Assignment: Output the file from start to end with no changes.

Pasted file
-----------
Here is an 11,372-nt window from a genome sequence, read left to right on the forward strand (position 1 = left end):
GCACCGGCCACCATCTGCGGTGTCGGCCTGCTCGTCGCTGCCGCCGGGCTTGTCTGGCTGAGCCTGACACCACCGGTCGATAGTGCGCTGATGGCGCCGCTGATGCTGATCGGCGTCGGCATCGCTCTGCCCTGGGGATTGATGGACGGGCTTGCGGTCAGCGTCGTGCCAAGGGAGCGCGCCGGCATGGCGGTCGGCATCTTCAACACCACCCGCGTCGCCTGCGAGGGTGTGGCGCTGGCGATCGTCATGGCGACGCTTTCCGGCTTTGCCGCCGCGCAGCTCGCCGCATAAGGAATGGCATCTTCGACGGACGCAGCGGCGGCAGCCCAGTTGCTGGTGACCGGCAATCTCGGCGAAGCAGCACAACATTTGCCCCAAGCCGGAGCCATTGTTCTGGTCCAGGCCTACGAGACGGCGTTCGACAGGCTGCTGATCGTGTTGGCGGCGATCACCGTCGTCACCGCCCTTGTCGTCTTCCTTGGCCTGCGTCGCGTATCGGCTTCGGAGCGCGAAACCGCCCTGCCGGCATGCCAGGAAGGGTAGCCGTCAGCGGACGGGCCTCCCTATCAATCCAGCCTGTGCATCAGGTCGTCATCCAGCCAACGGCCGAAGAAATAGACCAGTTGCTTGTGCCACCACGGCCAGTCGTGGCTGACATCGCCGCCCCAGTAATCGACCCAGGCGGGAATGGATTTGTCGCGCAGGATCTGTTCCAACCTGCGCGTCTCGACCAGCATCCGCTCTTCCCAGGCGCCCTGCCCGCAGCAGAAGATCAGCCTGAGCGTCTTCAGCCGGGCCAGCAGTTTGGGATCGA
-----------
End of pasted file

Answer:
Here is an 11,372-nt window from a genome sequence, read left to right on the forward strand (position 1 = left end):
GCACCGGCCACCATCTGCGGTGTCGGCCTGCTCGTCGCTGCCGCCGGGCTTGTCTGGCTGAGCCTGACACCACCGGTCGATAGTGCGCTGATGGCGCCGCTGATGCTGATCGGCGTCGGCATCGCTCTGCCCTGGGGATTGATGGACGGGCTTGCGGTCAGCGTCGTGCCAAGGGAGCGCGCCGGCATGGCGGTCGGCATCTTCAACACCACCCGCGTCGCCTGCGAGGGTGTGGCGCTGGCGATCGTCATGGCGACGCTTTCCGGCTTTGCCGCCGCGCAGCTCGCCGCATAAGGAATGGCATCTTCGACGGACGCAGCGGCGGCAGCCCAGTTGCTGGTGACCGGCAATCTCGGCGAAGCAGCACAACATTTGCCCCAAGCCGGAGCCATTGTTCTGGTCCAGGCCTACGAGACGGCGTTCGACAGGCTGCTGATCGTGTTGGCGGCGATCACCGTCGTCACCGCCCTTGTCGTCTTCCTTGGCCTGCGTCGCGTATCGGCTTCGGAGCGCGAAACCGCCCTGCCGGCATGCCAGGAAGGGTAGCCGTCAGCGGACGGGCCTCCCTATCAATCCAGCCTGTGCATCAGGTCGTCATCCAGCCAACGGCCGAAGAAATAGACCAGTTGCTTGTGCCACCACGGCCAGTCGTGGCTGACATCGCCGCCCCAGTAATCGACCCAGGCGGGAATGGATTTGTCGCGCAGGATCTGTTCCAACCTGCGCGTCTCGACCAGCATCCGCTCTTCCCAGGCGCCCTGCCCGCAGCAGAAGATCAGCCTGAGCGTCTTCAGCCGGGCCAGCAGTTTGGGATCGA